Cash crisis stays unresolved
Sir William Stubbs, chief executive of the Further Education Funding Council, was expecting Government agreement this week to fund those 16 to 19-year-olds who are not getting enough money through the new training credits scheme for their part-time studies.
But the principals argue that any agreement will not help them unless it means new cash not tied to growth targets and the Government's efficiency drive.
Training credits will be used to fund Youth Training this year, and all 16 to 19-year-olds not in full-time education are entitled to them.
The change involves a switch of Pounds 23 million from the FEFC to training and enterprise councils plus an Pounds 18 million top-up from the Employment Department. At the moment the money goes from the FEFC to the colleges. Under training credits the money will go from the TECs to the colleges.
But a shortfall has created cash crises, particularly in colleges which are YT sponsors. They currently get 60 per cent of the cash from TECs and 40 per cent from the FEFC. But under training credits, the TECs say they have not received enough to cover the extra 40 per cent of costs which they have inherited from the colleges.
In addition, private YT sponsors who buy college courses for trainees already have three-year agreements with the TECs on what should be funded. But thousands of trainees do more than the minimum agreed, often through evening classes, to improve their prospects.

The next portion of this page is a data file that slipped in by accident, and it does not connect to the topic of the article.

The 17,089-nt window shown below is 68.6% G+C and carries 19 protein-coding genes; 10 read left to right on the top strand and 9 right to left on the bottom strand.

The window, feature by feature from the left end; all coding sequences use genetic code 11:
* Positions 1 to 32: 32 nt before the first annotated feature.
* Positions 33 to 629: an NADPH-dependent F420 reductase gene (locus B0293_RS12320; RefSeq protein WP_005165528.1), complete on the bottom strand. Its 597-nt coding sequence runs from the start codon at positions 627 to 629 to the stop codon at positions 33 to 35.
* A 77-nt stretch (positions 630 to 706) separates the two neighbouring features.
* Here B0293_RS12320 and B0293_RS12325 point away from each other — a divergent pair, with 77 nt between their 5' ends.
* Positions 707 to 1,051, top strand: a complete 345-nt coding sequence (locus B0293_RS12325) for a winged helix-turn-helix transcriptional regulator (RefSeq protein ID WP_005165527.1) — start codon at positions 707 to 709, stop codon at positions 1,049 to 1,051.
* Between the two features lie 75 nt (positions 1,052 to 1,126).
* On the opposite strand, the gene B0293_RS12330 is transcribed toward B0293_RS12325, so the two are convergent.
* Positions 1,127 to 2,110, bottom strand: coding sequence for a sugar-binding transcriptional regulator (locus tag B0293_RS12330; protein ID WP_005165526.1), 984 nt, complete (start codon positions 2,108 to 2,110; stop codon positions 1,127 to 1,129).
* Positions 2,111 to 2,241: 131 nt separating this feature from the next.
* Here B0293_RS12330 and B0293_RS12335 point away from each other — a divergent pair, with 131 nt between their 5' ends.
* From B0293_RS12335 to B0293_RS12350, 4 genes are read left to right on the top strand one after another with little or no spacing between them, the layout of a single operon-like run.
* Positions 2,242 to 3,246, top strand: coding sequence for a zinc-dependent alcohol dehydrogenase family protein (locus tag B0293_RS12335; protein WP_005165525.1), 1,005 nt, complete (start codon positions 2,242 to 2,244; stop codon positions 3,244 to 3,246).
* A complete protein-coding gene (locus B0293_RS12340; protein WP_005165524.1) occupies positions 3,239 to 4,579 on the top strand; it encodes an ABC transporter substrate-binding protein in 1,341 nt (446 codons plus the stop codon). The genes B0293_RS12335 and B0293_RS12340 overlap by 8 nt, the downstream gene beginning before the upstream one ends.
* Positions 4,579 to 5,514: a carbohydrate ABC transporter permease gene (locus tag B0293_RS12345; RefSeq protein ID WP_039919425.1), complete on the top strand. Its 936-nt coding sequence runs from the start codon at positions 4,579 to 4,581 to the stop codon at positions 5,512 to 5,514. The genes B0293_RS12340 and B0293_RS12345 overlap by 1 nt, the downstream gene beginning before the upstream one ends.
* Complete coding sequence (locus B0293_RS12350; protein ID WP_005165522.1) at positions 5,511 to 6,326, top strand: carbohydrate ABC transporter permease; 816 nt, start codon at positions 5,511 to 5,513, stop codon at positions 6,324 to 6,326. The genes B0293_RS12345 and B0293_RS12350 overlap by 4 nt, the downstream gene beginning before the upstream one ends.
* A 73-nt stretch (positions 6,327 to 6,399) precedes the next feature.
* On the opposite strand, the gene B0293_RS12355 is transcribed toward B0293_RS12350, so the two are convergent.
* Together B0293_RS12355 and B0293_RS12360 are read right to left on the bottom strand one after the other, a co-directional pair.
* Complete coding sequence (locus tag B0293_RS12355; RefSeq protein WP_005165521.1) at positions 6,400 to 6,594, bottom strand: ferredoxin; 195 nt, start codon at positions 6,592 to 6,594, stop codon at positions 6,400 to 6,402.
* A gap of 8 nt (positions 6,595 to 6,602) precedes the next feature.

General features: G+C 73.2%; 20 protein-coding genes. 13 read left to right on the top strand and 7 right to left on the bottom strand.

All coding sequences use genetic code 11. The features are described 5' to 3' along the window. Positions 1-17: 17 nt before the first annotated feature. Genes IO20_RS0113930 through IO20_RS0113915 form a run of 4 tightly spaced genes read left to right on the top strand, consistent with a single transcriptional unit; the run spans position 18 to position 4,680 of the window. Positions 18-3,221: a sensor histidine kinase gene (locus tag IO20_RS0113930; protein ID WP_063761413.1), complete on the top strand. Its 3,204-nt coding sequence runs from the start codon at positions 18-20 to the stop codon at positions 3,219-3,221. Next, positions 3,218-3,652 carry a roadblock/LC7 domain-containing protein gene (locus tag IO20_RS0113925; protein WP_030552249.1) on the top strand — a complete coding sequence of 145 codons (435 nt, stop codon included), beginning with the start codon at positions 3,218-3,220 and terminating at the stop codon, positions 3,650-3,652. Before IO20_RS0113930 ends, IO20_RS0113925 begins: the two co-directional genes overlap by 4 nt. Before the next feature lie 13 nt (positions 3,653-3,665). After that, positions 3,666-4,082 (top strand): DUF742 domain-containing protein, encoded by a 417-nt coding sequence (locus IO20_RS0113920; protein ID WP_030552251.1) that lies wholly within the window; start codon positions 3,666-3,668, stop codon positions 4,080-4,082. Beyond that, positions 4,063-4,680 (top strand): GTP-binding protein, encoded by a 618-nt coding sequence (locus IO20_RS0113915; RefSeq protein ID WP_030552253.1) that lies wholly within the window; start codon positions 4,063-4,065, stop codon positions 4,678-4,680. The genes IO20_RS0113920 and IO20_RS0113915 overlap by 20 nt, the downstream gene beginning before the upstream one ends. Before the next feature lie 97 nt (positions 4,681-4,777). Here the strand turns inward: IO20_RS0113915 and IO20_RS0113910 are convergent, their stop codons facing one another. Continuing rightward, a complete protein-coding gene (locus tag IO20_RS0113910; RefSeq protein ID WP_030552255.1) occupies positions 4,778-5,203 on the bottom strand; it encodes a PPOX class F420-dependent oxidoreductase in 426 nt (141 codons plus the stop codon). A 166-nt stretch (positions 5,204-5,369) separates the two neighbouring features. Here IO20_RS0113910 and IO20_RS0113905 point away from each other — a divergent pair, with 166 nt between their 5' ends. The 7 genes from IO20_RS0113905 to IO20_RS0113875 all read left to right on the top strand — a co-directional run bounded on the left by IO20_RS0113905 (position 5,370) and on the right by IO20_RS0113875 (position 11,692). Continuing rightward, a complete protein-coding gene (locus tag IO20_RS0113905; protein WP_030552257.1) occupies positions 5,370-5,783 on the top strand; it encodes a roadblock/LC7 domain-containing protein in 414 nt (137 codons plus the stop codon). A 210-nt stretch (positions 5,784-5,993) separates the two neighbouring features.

Colleges will no longer get extra FEFC cash for them. Principals from 100 colleges at the Association of Principals' conference this week said they would lose out substantially. One commented: "There is a significant loss of income and I do not feel we had sufficient reassurance from Sir William."
Keith Gardener, principal of Oaklands College, Hertfordshire, said: "We have 700 students in the same category and it amounts to Pounds 1 million in funding." Barnsley College stands to lose Pounds 800,000 for 1,300 part-time students.
Cleveland Tertiary College has 120 students with funding difficulties. Michael Clark, principal of Cleveland, said: "Three students in my college are typical of the problem. John is on a retail YT scheme and wants to do two further GCSEs in order to follow a GNVQ construction. He will not be able to.
"Sarah, on a retail placement, wants to make a sideways move but cannot get a YT placement with a provider of a scheme with clerical skills. Duane is doing an NVQ in construction and is taking extra units to move out of the craft stream into the technician stream, hoping to go to university. His employers do not want him to go."
Another principal said colleges would not turn away students but this would only lead to other cash being spread too thinly. "It is not that they are being disenfranchised but that people will not pay for them. We need extra money to ensure that there is free education for all 16-year-olds."